Employees who hear constant praise tend to play it safe, only doing what they know will continue to get them more praise. On the other hand, those who hear constant criticism tend to feel alienated and uninspired. It is up to you to strike the right balance with your people. And you cannot expect what works for one person to work for everyone else; your feedback balance will have to be formulated for each individual.
#4 – Offer Ways to Improve
Regardless of whether your feedback has been positive or constructive, it is crucial that you offer your people avenues to improvement. Don’t just tell them that they are doing a great job; tell them what they can do to be even better. Don’t just tell them that they need to do better; let them know what steps they can take to get there.
#5 – Ask Questions and Listen!
Even though you are in a leadership position, your role is not about commanding orders through a megaphone and expecting fully compliant excellence. Leadership is about stoking the fire of communication so that it continues to flow throughout the organization. Feedback should include questions like, “what do you like about this?” or, “why did you decide to do it this way?” And when you ask questions, it is your duty to listen to what the answers are. Finally, you must be open to receiving feedback yourself. Ask your people how they think you’re doing. Find out if they have what they need from you. Find ways to have them share the pros and cons of your leadership. Then you can act in ways that let your people know you are there for them. Doing so will improve communication considerably, while driving engagement upward.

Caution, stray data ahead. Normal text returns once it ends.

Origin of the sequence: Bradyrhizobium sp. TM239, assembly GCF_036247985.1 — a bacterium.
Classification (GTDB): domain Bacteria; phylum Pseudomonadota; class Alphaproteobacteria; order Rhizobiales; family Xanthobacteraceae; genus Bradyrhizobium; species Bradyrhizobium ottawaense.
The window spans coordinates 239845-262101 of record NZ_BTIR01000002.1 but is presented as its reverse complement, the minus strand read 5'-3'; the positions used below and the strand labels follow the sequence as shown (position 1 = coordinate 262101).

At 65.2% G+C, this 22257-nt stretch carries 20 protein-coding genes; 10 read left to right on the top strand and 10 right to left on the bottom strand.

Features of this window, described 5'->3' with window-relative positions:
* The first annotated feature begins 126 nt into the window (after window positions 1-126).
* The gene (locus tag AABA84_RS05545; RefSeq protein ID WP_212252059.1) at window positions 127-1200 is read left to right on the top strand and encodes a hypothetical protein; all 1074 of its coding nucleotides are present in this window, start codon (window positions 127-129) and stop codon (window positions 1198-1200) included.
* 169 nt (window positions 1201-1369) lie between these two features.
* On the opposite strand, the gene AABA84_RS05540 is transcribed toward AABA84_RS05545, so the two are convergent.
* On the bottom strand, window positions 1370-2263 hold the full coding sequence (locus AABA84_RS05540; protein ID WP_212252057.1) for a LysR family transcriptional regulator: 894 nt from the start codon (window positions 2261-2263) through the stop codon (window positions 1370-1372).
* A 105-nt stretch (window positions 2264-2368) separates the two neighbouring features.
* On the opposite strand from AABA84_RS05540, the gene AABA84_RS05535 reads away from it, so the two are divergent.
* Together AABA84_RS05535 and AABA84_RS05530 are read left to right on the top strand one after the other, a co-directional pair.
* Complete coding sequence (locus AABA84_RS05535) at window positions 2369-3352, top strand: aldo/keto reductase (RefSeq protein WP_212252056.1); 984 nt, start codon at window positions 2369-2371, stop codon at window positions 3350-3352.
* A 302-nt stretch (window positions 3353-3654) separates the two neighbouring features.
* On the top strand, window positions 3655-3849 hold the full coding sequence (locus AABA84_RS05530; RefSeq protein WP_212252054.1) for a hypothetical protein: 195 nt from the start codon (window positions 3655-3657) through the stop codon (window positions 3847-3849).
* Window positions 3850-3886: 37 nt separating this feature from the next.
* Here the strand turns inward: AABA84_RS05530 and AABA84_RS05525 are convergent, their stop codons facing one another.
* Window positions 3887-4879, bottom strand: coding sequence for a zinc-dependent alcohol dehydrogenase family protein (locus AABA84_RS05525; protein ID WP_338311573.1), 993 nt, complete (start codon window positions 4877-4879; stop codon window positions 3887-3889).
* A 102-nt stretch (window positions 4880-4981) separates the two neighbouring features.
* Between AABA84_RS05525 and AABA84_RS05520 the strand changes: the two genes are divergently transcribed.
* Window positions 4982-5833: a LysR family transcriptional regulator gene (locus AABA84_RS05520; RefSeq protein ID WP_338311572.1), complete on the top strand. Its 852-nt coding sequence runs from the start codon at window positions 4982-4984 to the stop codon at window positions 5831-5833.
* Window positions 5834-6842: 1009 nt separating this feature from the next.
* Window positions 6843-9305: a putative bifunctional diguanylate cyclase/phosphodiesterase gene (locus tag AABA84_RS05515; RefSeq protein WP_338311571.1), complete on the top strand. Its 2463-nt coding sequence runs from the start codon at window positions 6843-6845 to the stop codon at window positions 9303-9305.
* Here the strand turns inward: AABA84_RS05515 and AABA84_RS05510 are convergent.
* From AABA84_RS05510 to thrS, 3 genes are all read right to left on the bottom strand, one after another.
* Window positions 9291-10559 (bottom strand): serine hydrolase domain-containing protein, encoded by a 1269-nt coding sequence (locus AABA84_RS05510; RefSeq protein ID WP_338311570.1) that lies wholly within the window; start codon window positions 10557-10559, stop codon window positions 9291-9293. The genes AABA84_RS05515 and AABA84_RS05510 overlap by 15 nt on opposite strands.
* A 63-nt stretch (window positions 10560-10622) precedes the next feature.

Need More Help with the Flow of Feedback in Your Organization?
The flow of feedback within your organization can be improved if you take the right approach as a leader, but it might not be easy for you. And that’s okay! Changing organizational culture is a major task, so it’s understandable if you feel like you cannot do it all alone. The good news is that help is available. I have worked with countless organizations as a coach and leadership-development expert, and I’m proud to say that I’ve been able to assist leaders like you in making positive, lasting changes to workplace cultures. I believe strongly in the power of open, two-way communication, and I want to help you make your organization a place where feedback is a highly valued currency.
Interested in learning more? Let’s talk! Please send me an email at firstname.lastname@example.org or give me a call at 1.855.871.3374.